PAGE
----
Caught in a vision of love
Based in Melbourne, Australian electropop outfit Parralox originally came to life in 2008. Their debut album Electricity achieved critical acclaim and paved the way for an impressive catalogue of energetic electronic pop releases.
Collaborations with the likes of Ian Burden, Ade Fenton and Marcella Detroit have all been part of the Parralox story. Meanwhile, the striking visual style and branding of the outfit is masterminded by Parralox founder John von Ahlen, giving Parralox one of the most distinctive looks of any electronic band.
While this year seems to have been a quiet one for Parralox, in fact the electropop combo have been busy putting the finishing touches to their latest studio album Genesis.
Following on from 2016’s Subculture, new outing Genesis sees Parralox maestro John von Ahlen gather a range of talents for the new album. Johanna Gervin’s scintillating vocal chops are, of course, present and correct, but Genesis also features vocal contributions from Louise Love and Jane Badler (yes, that Jane Badler) on the album. Meanwhile, Ian Burden returns to lend his bass talents (in turn demonstrating what made his Human League tenure so vital).
Parralox occupy an interesting position in the world of electronic music. John von Ahlen has always expressed a love for that crucial 80s period of synth-pop, while also maintaining a sound that comes across as fresh and modern.
“I never really think about what the ‘Parralox Sound’ is” pondered von Ahlen in our last TEC interview, “The reality is that our sound will always be driven by what is influencing me at that time. Meaning it’s a mix of my musical heroes from the ’80s and also the latest club sounds I’m hearing. That’s really the key to the Parralox sound, having one foot firmly stuck in the ’80s, while the other is always listening to the latest sounds and club tracks. I have zero interest in commercial pop music, and don’t listen to the radio or watch TV.”
One of the interesting aspects of what constitutes the ‘Parralox Sound’ is the instrumentation. Much of Genesis is composed on classic synth tech, which includes Linn Drum, DX7, Emulator II, SH-101 and even a Fairlight tossed into the mix. But the other magic ingredient in the music is the collaborators that come onboard for Parralox tunes.
Jane Badler achieved recognition in the world of pop culture for her role as Diana in the 1980s sci-fi series V. But aside from her acting roles, she had also demonstrated she was a capable singer (which included the release of her debut album The Devil Has My Double in 2008).
Since relocating to Australia, Badler has balanced acting and singing duties which also brought her into the orbit of Parralox. ‘Tears Of Faith’, which opens Genesis, demonstrates those vocal talents on a slick slice of pop with a sturdy bass foundation. There’s a lounge pop sensibility to lines such as “Will our true love bring us back, or will we fade to black?” on a number that originally dates back to the pre-Parralox outfit Nova.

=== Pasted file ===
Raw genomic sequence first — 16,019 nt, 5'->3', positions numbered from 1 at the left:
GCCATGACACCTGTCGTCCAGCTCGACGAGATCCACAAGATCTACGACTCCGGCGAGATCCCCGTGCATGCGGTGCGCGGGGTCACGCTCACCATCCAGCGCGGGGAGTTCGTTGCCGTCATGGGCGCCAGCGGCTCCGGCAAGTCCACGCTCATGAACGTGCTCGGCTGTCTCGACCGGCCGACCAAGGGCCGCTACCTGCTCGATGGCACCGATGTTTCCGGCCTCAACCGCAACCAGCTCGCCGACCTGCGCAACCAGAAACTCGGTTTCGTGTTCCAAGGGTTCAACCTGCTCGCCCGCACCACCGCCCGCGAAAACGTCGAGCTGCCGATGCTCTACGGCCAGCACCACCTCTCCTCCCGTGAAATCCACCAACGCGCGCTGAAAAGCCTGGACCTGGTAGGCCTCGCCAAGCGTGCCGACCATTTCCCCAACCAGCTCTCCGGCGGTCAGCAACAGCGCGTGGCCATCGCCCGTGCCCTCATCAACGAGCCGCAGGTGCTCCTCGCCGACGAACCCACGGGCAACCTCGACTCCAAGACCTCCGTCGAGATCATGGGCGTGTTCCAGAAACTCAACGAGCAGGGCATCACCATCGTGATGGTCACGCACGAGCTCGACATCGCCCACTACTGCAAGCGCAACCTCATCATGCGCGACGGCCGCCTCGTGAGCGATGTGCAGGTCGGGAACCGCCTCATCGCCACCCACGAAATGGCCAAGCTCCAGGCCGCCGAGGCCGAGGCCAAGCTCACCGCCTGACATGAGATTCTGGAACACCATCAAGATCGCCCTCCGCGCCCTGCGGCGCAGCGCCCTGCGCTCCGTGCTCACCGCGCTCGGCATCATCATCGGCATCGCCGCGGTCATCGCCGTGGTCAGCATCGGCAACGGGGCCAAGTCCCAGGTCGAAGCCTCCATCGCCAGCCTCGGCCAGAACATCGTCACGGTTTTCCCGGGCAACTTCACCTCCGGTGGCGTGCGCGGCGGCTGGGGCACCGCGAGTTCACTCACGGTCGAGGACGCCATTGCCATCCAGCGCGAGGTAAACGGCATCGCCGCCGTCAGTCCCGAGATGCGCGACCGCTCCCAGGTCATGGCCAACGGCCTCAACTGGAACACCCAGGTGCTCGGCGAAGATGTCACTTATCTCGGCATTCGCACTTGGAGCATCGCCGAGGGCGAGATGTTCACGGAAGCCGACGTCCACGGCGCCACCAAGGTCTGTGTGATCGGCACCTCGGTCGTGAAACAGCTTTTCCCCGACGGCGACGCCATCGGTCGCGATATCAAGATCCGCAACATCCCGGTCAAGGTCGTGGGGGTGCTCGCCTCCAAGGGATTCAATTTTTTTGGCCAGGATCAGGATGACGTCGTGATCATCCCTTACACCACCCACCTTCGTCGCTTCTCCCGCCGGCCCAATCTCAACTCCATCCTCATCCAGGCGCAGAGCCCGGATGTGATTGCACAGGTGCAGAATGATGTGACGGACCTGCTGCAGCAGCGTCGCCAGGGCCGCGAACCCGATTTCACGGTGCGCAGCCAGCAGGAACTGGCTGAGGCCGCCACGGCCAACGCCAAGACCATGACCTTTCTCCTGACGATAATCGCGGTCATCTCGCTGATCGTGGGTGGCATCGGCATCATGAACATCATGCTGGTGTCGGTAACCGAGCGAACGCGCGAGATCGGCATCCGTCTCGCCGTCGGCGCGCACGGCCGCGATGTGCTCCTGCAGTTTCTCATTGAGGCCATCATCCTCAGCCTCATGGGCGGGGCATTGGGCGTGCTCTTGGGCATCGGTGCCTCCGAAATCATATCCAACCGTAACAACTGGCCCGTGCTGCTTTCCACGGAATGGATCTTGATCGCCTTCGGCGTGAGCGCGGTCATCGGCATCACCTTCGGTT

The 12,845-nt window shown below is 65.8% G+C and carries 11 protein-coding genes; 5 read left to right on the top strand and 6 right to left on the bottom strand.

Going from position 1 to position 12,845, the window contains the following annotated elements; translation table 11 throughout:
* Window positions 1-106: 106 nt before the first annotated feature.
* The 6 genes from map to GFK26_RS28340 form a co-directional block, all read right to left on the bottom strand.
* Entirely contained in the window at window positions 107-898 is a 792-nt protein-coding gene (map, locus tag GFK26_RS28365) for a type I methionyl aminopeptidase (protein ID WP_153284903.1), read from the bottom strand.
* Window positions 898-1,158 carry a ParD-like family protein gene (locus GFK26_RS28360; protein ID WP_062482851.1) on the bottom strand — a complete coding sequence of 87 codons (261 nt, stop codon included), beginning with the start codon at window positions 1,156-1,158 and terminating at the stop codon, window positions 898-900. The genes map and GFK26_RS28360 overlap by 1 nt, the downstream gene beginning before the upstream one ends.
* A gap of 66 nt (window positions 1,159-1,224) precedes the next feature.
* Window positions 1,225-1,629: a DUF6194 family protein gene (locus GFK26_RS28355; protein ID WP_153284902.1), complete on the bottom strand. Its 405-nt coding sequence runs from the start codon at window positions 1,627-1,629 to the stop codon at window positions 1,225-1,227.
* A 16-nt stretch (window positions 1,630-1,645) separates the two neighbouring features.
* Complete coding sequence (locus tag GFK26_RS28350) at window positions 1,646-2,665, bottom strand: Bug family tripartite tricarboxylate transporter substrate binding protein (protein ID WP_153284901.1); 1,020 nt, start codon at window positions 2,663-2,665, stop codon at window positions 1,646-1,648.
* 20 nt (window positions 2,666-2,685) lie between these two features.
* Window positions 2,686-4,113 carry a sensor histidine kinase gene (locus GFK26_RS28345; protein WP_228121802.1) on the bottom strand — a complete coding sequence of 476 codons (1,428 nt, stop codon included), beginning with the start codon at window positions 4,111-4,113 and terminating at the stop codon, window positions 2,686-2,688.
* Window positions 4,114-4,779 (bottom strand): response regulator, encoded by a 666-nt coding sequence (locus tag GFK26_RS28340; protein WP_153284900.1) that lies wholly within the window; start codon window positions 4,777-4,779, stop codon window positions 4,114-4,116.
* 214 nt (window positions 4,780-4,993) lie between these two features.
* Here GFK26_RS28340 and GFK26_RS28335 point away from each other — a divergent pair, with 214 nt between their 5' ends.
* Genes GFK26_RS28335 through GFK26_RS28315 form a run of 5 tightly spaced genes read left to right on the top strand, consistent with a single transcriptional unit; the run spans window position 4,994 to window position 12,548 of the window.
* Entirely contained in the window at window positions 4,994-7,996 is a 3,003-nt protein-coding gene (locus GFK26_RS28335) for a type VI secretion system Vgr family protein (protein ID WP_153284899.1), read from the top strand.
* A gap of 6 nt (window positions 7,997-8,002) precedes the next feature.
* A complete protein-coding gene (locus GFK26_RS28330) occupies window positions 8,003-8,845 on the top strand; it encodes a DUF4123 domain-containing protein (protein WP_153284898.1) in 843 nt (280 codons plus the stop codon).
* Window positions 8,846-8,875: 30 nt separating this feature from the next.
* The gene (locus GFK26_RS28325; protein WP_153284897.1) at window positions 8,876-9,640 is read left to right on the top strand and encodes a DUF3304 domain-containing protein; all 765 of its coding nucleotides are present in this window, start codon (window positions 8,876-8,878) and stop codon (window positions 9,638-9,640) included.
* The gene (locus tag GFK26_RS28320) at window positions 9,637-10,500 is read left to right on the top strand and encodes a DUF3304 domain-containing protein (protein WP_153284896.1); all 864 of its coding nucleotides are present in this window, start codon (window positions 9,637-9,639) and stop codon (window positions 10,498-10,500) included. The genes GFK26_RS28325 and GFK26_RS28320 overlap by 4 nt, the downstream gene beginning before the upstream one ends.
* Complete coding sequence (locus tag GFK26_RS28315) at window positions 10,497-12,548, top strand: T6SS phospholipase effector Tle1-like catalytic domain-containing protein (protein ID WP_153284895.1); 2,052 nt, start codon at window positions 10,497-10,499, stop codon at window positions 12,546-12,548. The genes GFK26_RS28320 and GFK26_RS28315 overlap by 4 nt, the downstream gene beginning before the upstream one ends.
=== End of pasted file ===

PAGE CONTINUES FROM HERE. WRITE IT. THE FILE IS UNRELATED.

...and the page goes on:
Since relocating to Australia, Badler has balanced acting and singing duties which also brought her into the orbit of Parralox. ‘Tears Of Faith’, which opens Genesis, demonstrates those vocal talents on a slick slice of pop with a sturdy bass foundation. There’s a lounge pop sensibility to lines such as “Will our true love bring us back, or will we fade to black?” On a number that actually dates back to the pre-Parralox outfit Nova.
Meanwhile, ‘Goodbye Berlin’ offers up Johanna Gervin’s evocative vocal on a driving synth-pop number. Originally penned in Germany, it’s a composition that’s a love letter of sorts to the country, albeit with a bittersweet quality. There’s a wistful element to lines such as “To run from all that I love/You know that I can’t stay or remain” via Johanna Gervin that lends an emotional impact to the tune.
But Genesis offers up a wide variety of sounds, including the euphoric pop on ‘System of Pleasure’ or the more mechanised mood of ‘Robots of the World Unite’ with its vocoder-enhanced vocals.
The mesmerising beats of ‘Nemesis’ also make heavy use of vocoder on the vocal elements, which have odd cryptic musings (“Ancient life on satellite/Reflections of a modern life”).
‘Sueño Latino’ has, unsurprisingly, more of a latin vibe to it. Here, Ian Burden’s bass guitar licks give the number a robust foundation. Originally conceived as a song that should sound like “Kraftwerk meets the dancefloor”, its actually more of a electro-funk workout. In fact, its the German vocals of ‘Über Ding’ which suggests more of a Giorgio Moroder meets Kraftwerk vibe.
There’s also more Moroder-esque touches on ‘Resurrection’ in which Louise Love’s vocals breathe with an ethereal charm.
Elsewhere, the Spanish flavours of ‘Cadenas de Oro’ (another tune utilising the talents of Ian Burden) have a summer vibe, alongside some mesmerising vocals from Louise Love.
‘Under The Skin’ shows Parralox in a more playful mood. Inspired by the 2013 Scarlett Johannson-starring sci-fi movie, this tune delivers one of the album’s best moments via engaging vocal hooks such as “Take your time, and do it better/Take your time, and you will see.”
Genesis demonstrates that Parralox are still at the top of their game with their distinct flavour of synth-pop. The future is looking bright and we’re looking forward to seeing who’s next on the collaborator list for the Australian outfit.
Genesis is out now on Conzoom Records.
Parralox are performing at the Factory Manchester 6th March 2020, alongside Northern Kind and AXLS. Details: https://www.facebook.com/events/422647311745758/
iTunes – http://bit.ly/plox-itunes-genesis
Amazon – http://bit.ly/plox-amazon-genesis
Bandcamp – http://bit.ly/plox-bandcamp-genesis
Googleplay – http://bit.ly/plox-googleplay-genesis
Beatport – http://bit.ly/plox-beatport-genesis
Spotify – http://bit.ly/plox-spotify-genesis